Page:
• I became involved in the Women's Engineering Society during the first few weeks of my Ph.D. Someone gave a seminar on the society and I helped set up a university group. We set up an outreach programme to go into schools and talk about our research. Working in renewable energy meant I was a popular act. I wanted to make sure that other girls had access to information that I felt wasn't available to me. My interest in science writing led me to work on the society journal and attend the annual conference. I met some wonderful and exciting characters: lively and independent women who had enjoyed a great variety of experiences in their careers and who were working on some amazing projects--building underwater human-powered vehicles, doing research in hydrogeology in Liberia, and modeling speech in humans.
    I never set out to be so actively involved in promoting science and engineering as a career. My current job is more a culmination of putting all of my previous expertise and skills into practice in an area where I might be able to make a difference. Often the activities and efforts are driven by volunteers, retired scientists/engineers, and busy career women managing responsible jobs and families. Time and money is scarce and if we are to tackle both cause and effect of having few women contributing to the U.K. economy then we must all pull together. The Department of Trade and Industry's focus on promoting women in science, engineering, and technology (SET) aims to try to help achieve this through:
    Developing exciting, fun, and positive images of SET careers targeted at girls.
  • Developing career management tools, including the careers planning book Cracking It! , targeted at women already in, or planning, SET careers.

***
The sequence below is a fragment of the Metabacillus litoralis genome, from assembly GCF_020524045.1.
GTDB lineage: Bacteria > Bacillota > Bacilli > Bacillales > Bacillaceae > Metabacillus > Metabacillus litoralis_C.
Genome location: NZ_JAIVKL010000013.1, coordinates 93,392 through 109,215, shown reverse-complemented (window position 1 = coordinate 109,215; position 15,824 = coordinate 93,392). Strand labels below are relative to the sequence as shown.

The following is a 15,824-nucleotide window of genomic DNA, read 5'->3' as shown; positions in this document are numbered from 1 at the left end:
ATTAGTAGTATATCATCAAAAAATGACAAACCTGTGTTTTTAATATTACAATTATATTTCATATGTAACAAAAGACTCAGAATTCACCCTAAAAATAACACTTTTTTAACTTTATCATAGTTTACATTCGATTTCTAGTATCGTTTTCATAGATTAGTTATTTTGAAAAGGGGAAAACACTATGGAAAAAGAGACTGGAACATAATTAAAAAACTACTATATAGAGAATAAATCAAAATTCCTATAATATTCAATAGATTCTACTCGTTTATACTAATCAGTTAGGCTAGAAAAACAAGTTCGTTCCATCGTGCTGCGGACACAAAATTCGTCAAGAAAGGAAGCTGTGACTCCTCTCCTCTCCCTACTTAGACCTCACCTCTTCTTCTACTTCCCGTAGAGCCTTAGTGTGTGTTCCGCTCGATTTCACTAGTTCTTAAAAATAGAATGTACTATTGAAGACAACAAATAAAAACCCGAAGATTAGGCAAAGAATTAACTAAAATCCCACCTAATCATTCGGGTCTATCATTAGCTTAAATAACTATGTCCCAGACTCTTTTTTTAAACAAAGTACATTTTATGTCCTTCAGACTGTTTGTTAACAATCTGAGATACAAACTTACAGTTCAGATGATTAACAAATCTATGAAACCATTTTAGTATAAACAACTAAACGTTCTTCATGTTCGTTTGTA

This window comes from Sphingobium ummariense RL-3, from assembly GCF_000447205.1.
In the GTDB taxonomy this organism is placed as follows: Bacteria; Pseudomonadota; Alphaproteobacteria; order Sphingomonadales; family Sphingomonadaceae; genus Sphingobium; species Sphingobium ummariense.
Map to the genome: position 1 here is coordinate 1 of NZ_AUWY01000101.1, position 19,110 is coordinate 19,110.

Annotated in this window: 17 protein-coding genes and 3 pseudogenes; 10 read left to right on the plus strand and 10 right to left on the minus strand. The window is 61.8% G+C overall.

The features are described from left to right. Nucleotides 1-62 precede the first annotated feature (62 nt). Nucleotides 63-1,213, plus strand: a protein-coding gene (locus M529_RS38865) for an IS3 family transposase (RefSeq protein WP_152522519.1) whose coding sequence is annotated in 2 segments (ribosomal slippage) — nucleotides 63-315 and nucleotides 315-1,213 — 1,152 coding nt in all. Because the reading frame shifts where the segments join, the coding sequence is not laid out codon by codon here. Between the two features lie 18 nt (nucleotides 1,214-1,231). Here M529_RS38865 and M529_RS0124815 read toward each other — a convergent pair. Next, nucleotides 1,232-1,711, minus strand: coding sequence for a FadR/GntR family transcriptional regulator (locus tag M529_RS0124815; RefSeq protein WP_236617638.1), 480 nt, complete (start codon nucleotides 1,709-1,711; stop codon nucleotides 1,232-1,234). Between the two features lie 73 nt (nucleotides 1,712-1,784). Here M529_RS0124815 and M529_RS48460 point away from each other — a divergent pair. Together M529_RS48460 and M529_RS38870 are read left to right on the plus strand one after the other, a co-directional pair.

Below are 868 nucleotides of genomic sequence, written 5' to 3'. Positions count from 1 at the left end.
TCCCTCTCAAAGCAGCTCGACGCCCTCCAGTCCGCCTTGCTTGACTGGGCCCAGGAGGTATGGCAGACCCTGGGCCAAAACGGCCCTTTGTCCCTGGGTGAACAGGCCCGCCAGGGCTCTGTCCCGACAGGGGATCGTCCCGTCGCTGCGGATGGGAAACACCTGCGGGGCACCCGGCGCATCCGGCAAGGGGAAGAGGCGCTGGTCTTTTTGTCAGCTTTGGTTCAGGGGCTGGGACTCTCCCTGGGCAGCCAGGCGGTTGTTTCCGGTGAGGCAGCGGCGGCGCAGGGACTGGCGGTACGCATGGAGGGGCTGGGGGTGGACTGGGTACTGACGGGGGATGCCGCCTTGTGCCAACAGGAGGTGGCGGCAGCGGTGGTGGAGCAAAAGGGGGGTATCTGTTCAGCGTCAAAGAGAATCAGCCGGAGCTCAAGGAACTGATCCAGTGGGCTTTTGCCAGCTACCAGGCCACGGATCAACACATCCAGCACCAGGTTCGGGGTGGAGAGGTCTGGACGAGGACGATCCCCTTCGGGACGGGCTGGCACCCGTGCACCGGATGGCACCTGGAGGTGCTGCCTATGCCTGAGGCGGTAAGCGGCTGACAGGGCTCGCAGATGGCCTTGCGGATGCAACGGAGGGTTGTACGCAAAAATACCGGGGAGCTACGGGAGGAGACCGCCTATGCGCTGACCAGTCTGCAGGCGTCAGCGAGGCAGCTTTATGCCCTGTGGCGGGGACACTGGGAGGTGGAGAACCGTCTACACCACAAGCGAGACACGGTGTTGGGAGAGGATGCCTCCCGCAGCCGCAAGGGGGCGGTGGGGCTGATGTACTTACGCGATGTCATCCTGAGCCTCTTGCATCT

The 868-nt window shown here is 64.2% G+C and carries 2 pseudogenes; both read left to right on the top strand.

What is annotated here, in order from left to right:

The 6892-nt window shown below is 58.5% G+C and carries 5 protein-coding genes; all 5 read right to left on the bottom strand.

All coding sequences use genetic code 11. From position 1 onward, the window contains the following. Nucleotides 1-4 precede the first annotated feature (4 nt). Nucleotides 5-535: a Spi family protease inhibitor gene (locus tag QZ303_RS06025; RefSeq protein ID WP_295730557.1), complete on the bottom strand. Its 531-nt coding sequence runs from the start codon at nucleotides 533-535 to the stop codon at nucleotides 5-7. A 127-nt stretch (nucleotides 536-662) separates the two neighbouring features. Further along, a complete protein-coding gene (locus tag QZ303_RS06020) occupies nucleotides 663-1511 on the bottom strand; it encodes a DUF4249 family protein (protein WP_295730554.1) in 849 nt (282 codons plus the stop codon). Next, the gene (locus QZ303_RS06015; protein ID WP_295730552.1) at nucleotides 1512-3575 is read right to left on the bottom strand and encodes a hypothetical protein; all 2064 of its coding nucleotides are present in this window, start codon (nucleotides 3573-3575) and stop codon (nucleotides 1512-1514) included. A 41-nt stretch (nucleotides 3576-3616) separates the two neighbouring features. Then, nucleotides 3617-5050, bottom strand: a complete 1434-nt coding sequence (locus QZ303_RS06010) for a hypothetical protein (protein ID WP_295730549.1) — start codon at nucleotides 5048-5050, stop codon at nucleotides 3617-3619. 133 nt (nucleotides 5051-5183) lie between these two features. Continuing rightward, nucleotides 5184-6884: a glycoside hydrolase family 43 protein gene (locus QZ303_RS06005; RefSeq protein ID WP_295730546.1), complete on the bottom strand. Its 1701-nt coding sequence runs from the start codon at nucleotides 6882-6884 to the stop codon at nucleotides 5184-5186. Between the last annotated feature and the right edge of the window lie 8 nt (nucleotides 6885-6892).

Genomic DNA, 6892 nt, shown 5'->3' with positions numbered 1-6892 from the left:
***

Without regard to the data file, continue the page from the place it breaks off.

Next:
• Facilitating activities run by the largely volunteer societies and associations involved in promoting SET or in networking. These include developing a database of trained role model speakers for schools and piloting a mentoring programme for women in SET.

  • Working to improve the U.K. infrastructure to enable women to make a fuller contribution to the knowledge-based economy.

Having university contract research experience as well as working in industry and marketing are all elements of my skills portfolio that help me to achieve the objectives of the Promoting SET Unit.

So yes, there are gender issues in SET employment. There are the colleagues and bosses who, probably without realising it, have expectations about the contribution and role of women. There are the policies that aren't put into practice. There are the systems, developed by men for men, and the employment environment or culture that has grown up around the systems. And of course we have ourselves to blame. If we are to harness the valuable contribution that women have to make to SET in the U.K., we need to work hard to develop practices and cultures that really do embrace women and make more women seek the rewarding and fulfilling careers that many of us have enjoyed.